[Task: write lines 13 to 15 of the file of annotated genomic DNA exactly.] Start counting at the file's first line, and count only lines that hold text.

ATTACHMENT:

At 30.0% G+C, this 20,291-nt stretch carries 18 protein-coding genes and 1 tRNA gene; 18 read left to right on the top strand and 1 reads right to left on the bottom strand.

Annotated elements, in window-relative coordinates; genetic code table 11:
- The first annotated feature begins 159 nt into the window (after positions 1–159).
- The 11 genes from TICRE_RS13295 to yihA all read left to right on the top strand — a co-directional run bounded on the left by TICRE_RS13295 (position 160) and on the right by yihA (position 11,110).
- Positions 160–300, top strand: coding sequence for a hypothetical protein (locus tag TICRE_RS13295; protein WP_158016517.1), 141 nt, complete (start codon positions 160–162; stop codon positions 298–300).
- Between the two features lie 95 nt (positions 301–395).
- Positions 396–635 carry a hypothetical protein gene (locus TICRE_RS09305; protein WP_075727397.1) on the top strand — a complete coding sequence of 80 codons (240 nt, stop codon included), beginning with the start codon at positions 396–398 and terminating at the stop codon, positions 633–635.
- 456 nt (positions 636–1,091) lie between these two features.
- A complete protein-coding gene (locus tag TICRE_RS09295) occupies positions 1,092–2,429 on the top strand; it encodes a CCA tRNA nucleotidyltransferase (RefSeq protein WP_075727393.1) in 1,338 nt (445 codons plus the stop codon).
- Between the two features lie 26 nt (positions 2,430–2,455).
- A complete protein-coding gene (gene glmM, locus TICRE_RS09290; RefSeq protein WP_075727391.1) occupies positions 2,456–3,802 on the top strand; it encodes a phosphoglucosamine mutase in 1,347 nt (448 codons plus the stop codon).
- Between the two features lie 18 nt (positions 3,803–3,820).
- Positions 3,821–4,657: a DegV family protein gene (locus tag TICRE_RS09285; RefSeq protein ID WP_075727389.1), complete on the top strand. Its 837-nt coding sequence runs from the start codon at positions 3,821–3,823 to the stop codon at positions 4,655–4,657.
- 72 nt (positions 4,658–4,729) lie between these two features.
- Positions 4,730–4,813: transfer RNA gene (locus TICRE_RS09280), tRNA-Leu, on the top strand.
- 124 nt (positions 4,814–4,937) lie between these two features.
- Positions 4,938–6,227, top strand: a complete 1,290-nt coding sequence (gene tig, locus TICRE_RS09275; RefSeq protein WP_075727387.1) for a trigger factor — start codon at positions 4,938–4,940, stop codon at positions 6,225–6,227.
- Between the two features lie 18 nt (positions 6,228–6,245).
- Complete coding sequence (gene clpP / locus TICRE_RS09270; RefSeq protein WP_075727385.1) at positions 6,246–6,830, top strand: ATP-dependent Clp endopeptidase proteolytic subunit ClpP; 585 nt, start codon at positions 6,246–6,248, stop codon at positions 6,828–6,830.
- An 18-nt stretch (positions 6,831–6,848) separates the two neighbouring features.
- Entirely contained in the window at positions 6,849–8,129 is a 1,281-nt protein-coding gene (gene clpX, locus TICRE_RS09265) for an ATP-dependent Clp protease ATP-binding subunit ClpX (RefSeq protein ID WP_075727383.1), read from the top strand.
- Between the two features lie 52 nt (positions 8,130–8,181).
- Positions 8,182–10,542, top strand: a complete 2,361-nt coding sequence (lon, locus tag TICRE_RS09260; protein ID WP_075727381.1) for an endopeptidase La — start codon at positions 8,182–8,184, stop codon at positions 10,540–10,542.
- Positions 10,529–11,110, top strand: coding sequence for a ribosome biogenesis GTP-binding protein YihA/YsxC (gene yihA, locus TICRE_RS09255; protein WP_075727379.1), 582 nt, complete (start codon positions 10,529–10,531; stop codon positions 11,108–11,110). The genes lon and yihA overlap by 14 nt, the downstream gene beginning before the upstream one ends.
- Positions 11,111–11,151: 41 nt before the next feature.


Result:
- Positions 3,821–4,657: a DegV family protein gene (locus tag TICRE_RS09285; RefSeq protein ID WP_075727389.1), complete on the top strand. Its 837-nt coding sequence runs from the start codon at positions 3,821–3,823 to the stop codon at positions 4,655–4,657.
- 72 nt (positions 4,658–4,729) lie between these two features.
- Positions 4,730–4,813: transfer RNA gene (locus TICRE_RS09280), tRNA-Leu, on the top strand.